5 Presidential Candidates From Illinois Who Didn't Make It to the White House

Several of our country's presidents are native to Illinois (depending on how one defines "from"). Ronald Reagan, Barack Obama, Ulysses S. Grant, and Abraham Lincoln all lived in Illinois before they made the White House their home. However, some candidates were not so lucky, and many of these Illinoisans' names have been lost to history.

Some Illinoisans also made their bids for the White House as vice presidential candidates, though not all of them made it either.

Presidential candidates who didn't make the cut:

Stephen Douglas (D)

Stephen Douglas ran for president in 1860 against Abraham Lincoln as a Democrat in the only presidential race in which both party's nominees were from Illinois (though southern Democrats nominated another candidate from Kentucky). His major platform, which was fully argued in the famed Lincoln-Douglas debates, was to leave the decision of slavery to the states. He received only 12 electoral votes.

Douglas was born in Vermont in 1813 and moved to live in Jacksonville, Ill. when he was 20, says the Encyclopedia Britannica. He later became the head of the Illinois Democratic Party and was elected U.S. senator in 1846 and again two more times, where he served until his death in 1861 in Chicago.

John M. Palmer (D)

John Palmer ran for the Democratic nomination for president in 1896, which he eventually lost to William Jennings Bryan, who also was from Illinois (but lived in Nebraska at the time). He represented the faction of his party known as the "Gold Democrats," says Congress.gov, which the Independent Institute says advocated for free trade and the gold standard.

Palmer was born in Kentucky in 1817 and moved to Madison County, Ill. as a teenager. Before being elected governor of Illinois in 1869 (until 1873) as a Republican, he served as a state senator and unsuccessfully ran for Congress as a Republican. After he switched to the Democratic party, he ran again for governor in 1888 and lost. He later was elected as a Democrat to the U.S. Senate in 1891, where he served until 1897. He died in Springfield in 1900.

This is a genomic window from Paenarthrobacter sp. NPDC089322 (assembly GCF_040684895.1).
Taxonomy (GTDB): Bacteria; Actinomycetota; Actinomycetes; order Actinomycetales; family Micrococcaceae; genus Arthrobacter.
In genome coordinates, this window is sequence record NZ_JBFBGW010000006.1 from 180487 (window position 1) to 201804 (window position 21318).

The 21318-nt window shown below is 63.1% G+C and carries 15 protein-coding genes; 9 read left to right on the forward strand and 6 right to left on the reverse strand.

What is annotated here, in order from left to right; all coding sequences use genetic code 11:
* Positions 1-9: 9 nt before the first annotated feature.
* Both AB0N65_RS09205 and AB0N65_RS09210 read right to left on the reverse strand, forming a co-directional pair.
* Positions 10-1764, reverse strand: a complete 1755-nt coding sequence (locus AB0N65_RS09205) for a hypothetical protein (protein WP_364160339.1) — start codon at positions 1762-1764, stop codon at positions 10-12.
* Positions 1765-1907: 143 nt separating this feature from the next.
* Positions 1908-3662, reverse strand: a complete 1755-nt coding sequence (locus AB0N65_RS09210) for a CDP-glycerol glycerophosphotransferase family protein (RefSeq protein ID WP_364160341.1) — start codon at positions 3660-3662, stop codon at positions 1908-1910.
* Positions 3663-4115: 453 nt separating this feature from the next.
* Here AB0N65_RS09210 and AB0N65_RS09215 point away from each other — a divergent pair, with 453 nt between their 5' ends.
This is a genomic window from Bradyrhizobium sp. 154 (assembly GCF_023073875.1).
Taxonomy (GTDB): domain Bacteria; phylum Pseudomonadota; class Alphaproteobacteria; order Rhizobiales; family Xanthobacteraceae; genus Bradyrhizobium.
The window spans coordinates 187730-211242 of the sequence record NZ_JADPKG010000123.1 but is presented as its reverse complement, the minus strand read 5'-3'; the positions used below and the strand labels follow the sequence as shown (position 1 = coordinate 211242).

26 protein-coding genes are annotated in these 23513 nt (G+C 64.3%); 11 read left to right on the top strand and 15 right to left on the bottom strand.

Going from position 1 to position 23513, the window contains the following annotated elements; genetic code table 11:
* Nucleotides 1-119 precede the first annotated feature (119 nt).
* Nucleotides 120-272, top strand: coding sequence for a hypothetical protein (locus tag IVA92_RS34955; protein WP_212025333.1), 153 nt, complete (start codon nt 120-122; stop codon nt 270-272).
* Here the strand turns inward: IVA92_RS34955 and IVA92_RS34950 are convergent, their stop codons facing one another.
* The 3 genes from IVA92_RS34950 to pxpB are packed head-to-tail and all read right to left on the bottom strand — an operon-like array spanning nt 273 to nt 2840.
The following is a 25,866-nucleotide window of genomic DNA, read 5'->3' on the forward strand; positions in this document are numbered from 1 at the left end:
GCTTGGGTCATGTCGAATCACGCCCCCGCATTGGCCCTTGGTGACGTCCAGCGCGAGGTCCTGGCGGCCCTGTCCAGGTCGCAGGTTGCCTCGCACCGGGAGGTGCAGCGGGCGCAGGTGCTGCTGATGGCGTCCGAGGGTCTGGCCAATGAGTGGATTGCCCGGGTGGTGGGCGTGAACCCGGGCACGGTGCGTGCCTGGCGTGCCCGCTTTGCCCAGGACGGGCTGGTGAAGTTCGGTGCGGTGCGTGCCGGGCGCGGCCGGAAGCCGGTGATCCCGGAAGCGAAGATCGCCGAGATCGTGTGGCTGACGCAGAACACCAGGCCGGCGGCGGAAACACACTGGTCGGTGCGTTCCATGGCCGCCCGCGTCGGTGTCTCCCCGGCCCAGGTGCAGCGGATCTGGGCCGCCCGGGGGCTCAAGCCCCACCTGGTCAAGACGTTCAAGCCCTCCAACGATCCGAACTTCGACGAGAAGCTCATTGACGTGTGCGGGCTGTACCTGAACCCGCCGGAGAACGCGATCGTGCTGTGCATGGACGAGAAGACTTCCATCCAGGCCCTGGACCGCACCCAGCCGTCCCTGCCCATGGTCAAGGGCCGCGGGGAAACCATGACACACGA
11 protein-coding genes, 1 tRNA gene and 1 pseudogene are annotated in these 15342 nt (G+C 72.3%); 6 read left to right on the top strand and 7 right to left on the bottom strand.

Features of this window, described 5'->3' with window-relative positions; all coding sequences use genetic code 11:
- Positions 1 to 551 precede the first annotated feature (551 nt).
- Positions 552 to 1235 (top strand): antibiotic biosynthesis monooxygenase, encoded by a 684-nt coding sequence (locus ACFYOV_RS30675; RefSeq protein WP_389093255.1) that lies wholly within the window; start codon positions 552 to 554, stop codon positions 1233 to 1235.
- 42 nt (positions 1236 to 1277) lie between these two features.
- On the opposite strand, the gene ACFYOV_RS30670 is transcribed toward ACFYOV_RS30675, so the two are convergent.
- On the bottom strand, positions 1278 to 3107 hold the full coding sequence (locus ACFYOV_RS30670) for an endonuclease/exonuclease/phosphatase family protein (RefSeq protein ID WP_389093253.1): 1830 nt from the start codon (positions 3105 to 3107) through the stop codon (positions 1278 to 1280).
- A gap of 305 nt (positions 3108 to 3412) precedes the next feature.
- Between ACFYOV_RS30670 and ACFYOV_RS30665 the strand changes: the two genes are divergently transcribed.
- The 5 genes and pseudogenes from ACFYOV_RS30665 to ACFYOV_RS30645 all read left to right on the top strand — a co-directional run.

William Jennings Bryan (D)

William Jennings Bryan ran for president three times, in 1896 (when he won the nomination), 1900 and 1908, but never made it to the White House. He was a Democrat from Nebraska who opposed the gold standard faction of his party. This position was known as the Free Silver Movement. Encyclopedia Britannica says some of his other causes were advocating for women's suffrage, the direct election of senators and the prohibition of alcohol.

Though most of Bryan's political career took place in Nebraska and Washington, D.C., he was born in Salem, Ill. in 1860 and lived in the state, working as a lawyer, until he was 27. He was elected to the U.S. Congress in 1890. He lost a Senate run in 1894. After his many presidential tries, he served as secretary of state under President Woodrow Wilson.

Carter Harrison Jr. (D)

Carter Harrison Jr. ran for president in 1904, but lost the Democratic nomination to Alton B. Parker, who eventually lost to President Theodore Roosevelt, says the website Texas on the Potomac.

The main part of Harrison's political career was spent following in his father's footsteps with his five terms as the first locally born mayor of Chicago. He held the office from 1897 to 1905, says the Chicago Public Library, and again from 1911 to 1915. He graduated from Loyola University Chicago and Yale University, ran the Chicago Times newspaper and served in France during World War I. He died in Chicago in 1953 and is buried in the city.

Joeseph G. Cannon (R)

Joseph Cannon lost the Republican nomination for president to William Howard Taft in 1908, says Texas on the Potomac. Taft eventually went on to defeat another Illinoisan, William Jennings Bryan, in that election.

Before launching his presidential bid, Cannon served as the U.S. Speaker of the House from 1903 to 1911, says the history section of House.gov. He first was elected to Congress in 1873 and served until 1923, when he declined to run again, says Congress.gov. He was born in North Carolina in 1836 and moved to Tuscola, Ill. when he was 23. He died in Danville in 1926. The Cannon House Office Building in Washington, D.C. is named for him.

To check out four more presidential candidates from Illinois who ran and lost, as well as four vice presidential candidates from Illinois, check out Reboot Illinois.

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